01 April 2012

Sylvia Plath's Gravestone Vandalized

The following news story appeared online this morning:

HEPTONSTALL, ENGLAND (APFS) - The small village of Heptonstall is once again in the news because of the grave site of American poet Sylvia Plath. The headstone controversy rose to a fever pitch in 1989 when Plath's grave was left unmarked for a long period of time after vandals repeatedly chiseled her married surname Hughes off the stone marker. Author Nick Hornby commented, "I like Plath, but the controversy reaching its fever pitch in the 80s had nothing to do with my book title choice." Today, however, it was discovered that the grave was defaced but in quite an unlikely fashion. This time, Plath's headstone has had slashed-off her maiden name "Plath," so the stone now reads "Sylvia Hughes."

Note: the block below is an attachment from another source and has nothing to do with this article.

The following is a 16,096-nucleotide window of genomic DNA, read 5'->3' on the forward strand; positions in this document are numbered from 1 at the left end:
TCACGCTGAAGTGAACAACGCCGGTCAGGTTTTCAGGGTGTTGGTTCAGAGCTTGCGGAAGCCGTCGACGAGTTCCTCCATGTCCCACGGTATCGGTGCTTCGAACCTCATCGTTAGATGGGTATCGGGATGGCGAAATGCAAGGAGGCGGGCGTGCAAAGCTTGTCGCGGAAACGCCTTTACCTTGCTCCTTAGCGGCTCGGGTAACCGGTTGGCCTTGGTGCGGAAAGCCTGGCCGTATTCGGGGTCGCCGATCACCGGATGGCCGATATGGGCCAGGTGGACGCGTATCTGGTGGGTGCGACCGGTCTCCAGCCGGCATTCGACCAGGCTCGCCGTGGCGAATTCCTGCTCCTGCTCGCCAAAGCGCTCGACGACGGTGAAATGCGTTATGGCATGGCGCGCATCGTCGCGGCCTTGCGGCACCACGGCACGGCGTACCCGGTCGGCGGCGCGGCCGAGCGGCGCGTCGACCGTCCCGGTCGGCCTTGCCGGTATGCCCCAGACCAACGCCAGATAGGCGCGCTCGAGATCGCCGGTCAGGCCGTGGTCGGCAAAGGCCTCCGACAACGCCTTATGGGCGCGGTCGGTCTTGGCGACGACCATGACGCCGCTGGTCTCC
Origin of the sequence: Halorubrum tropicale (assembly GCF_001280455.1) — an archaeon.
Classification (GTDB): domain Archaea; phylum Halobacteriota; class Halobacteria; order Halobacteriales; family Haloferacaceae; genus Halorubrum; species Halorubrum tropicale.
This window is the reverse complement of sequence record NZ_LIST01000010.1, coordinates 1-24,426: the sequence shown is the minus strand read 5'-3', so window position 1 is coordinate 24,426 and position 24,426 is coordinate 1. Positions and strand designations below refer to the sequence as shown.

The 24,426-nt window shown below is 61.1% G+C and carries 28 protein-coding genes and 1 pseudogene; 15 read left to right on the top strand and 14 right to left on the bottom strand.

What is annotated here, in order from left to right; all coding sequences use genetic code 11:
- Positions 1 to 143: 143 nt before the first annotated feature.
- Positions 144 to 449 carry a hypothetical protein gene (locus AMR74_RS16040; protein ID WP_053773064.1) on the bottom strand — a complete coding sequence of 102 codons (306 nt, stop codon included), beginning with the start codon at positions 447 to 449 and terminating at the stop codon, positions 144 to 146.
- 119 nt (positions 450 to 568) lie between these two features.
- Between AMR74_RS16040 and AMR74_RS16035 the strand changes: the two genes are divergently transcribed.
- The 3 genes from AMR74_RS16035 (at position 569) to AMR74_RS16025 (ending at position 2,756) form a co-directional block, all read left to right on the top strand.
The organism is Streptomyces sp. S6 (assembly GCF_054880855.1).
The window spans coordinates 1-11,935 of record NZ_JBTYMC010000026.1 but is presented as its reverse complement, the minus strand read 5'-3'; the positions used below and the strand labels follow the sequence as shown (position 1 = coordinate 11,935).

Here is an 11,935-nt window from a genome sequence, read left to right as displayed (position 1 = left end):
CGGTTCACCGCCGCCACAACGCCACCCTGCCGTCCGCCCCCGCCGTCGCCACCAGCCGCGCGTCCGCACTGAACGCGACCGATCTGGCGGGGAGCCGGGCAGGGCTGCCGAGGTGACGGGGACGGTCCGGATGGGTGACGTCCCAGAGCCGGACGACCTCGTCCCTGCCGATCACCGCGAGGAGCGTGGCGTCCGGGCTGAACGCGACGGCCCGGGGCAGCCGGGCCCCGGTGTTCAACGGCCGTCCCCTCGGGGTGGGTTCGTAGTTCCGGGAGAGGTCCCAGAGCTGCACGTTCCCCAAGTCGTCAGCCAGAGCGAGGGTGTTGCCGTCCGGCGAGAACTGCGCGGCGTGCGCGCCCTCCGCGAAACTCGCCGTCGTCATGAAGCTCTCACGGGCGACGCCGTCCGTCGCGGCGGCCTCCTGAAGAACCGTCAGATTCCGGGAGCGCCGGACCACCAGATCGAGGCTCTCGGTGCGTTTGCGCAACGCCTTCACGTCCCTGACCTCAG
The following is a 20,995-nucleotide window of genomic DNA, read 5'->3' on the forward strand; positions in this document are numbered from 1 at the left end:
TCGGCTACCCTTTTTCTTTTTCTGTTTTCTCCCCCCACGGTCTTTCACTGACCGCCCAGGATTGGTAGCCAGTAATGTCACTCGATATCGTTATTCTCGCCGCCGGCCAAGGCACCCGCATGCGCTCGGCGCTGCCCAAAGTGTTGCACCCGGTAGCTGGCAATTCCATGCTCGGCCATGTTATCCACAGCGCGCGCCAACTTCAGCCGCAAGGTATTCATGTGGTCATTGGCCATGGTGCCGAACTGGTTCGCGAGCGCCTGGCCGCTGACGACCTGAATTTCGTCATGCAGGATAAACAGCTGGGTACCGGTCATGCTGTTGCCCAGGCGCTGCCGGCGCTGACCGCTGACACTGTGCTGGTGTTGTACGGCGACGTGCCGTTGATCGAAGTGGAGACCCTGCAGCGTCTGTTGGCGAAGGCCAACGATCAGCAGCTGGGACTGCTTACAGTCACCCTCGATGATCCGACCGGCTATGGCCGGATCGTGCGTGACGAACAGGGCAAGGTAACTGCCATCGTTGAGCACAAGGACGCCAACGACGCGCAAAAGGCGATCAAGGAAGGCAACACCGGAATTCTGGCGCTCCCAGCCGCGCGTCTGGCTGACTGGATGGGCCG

A statement posted on Twitter from @masculinistsfortedhughes (Masculinists for Ted Hughes) has claimed responsibility saying that, "We did this because as Ted Hughes' first wife, Sylvia deserves to be known by her married, legal name. We'd say more but r restricted by Twi". The update ends here, we presume, because of Twitter's 140 character limit. This is quite a bold move, and legions of Plath's fans around the globe will likely seek vengeance. An early sign of this retribution was spotted at a Waterstone's bookshop in Castle Street, Norwich, where all of Ted Hughes' books were defaced. The late poet laureate's name on the cover, spine and title page on all three of the stores copies of his books was redacted in black ink. Over it, in pink ink, is the word "MR. TED PLATH." British immigration was asked if Plath fan-site moderator Peter K Steinberg, who generally has too much free time on his hands, was in the country, as he would be a prime suspect, but they could neither confirm nor deny his whereabouts. Another scholar, Gail Crowther, has been detained and is reportedly uncooperative.